Most injuries are followed for 6-8 weeks with EMG.

119

What fracture is associated with a calcaneus fracture?

L-spine fracture (usually from a fall)

120

What are the nerves of the brachial plexus?

A.M. RUM:
Axillary, Median, Radial, Ulnar, Musculocutaneous

121

What are the 2 indications for operative exploration with a peripheral nerve injury?

1. Loss of nerve function after reduction of fracture.
2. No EMG signs of nerve regeneration after 8 weeks (nerve graft).

122

What is the most common type of shoulder dislocation?

95% are anterior (posterior are associated with seizures or electrical shock)

123

Which 2 structures are at risk in a shoulder dislocation?

1. Axillary nerve
2. Axillary artery

124

How is a shoulder dislocation diagnosed?

Indentation of soft tissue beneath acromion

125

What are the 3 treatment steps for a should dislocation?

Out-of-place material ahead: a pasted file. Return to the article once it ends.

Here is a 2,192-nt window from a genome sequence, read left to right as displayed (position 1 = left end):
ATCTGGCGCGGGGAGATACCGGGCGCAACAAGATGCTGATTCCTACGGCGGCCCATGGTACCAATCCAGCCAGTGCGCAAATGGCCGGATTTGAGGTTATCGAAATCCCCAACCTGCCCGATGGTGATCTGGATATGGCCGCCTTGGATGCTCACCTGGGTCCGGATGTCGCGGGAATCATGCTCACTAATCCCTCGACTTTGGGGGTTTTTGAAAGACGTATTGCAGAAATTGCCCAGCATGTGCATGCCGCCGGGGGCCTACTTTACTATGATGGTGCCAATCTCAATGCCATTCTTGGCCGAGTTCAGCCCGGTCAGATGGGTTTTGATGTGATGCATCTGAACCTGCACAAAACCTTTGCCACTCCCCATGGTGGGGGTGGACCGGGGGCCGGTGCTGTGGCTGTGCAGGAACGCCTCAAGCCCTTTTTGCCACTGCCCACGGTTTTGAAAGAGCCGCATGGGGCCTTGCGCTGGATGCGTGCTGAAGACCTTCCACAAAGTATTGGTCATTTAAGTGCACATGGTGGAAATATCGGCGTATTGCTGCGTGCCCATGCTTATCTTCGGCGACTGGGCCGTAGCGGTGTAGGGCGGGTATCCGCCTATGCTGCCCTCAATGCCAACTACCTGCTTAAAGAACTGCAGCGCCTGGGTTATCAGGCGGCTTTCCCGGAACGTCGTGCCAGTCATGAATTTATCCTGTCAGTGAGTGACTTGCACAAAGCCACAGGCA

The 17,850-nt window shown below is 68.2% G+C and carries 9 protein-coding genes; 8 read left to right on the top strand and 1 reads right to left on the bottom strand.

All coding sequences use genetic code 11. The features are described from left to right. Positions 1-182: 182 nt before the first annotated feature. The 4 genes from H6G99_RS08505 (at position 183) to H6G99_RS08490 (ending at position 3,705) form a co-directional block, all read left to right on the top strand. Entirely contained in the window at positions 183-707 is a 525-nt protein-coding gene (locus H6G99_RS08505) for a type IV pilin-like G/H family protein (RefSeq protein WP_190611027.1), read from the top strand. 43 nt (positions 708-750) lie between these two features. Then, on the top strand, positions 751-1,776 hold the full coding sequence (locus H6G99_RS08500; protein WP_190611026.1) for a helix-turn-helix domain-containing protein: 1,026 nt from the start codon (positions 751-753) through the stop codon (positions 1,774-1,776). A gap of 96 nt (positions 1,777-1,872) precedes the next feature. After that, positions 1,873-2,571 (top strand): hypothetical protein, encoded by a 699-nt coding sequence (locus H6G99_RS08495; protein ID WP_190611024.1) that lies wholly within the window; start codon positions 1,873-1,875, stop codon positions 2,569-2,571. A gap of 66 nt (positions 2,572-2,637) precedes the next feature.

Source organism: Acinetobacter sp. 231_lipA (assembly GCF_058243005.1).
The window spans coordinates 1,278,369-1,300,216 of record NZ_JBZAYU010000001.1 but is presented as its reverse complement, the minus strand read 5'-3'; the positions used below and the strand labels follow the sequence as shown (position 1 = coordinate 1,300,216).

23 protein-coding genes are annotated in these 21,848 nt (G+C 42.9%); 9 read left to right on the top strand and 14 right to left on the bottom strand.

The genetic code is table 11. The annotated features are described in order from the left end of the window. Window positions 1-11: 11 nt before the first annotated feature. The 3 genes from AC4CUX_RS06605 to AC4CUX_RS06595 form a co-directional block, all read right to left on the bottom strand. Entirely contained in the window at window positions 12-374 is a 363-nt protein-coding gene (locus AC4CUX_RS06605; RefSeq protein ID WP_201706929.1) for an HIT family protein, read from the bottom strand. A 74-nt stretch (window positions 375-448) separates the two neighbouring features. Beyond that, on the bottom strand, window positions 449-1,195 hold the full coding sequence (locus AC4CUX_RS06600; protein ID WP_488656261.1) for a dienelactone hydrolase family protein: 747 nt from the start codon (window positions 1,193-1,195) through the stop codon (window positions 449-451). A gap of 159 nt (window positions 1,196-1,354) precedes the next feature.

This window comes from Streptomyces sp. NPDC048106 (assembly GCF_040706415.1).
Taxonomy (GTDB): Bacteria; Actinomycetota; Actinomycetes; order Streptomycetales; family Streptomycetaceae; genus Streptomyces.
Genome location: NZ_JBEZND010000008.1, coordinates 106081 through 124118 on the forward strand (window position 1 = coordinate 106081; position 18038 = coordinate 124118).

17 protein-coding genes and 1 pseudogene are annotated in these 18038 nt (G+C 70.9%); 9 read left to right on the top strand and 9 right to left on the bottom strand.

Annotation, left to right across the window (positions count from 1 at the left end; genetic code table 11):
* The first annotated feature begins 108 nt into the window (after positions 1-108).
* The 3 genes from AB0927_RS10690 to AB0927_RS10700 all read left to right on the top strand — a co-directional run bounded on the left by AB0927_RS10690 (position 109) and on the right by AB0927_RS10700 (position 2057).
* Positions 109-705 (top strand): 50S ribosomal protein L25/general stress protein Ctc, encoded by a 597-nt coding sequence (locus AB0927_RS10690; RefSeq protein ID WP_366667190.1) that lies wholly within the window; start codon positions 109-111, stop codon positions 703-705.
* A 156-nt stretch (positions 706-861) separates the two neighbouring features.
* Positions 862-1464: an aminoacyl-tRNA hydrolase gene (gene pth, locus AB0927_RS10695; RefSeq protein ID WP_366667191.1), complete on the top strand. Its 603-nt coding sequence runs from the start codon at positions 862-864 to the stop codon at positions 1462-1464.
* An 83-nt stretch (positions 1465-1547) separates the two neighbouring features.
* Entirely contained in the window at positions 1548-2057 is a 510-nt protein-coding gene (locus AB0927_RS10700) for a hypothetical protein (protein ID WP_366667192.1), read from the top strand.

1. Reduction via gradual traction
2. Immobilization for 3 weeks in internal rotation
3. ROM exercises

126

What is the most common type of elbow dislocation?

Posterior

127

Which 3 structures are at risk in an elbow dislocation?

1. Brachial artery
2. Ulnar nerve
3. Median nerve

128

What is the treatment for an elbow dislocation?

Reduce and splint for 7-10 days

129

When should hip dislocations be reduced?

Immediately, to decrease risk of avascular necrosis

130

What is the most common cause of a hip dislocation?

High velocity trauma

131

What is the most common type of hip dislocation?

Posterior (often involves fracture of posterior lip of acetabulum)

132

Which structures are at risk in a hip dislocation?

1. Sciatic nerve
2. Blood supply to femoral head

133

What is the treatment for a hip dislocation?

Closed or open reduction

134

What are the common types of knee dislocations?

Anterior or posterior

135

Which structures are at risk in a knee dislocation?

1. Popliteal artery and vein
2. Peroneal nerve
3. ACL
4. PCL

136

What is the treatment for a knee dislocation?

Immediate attempt at relocation, arterial repair, ligamentous repair

137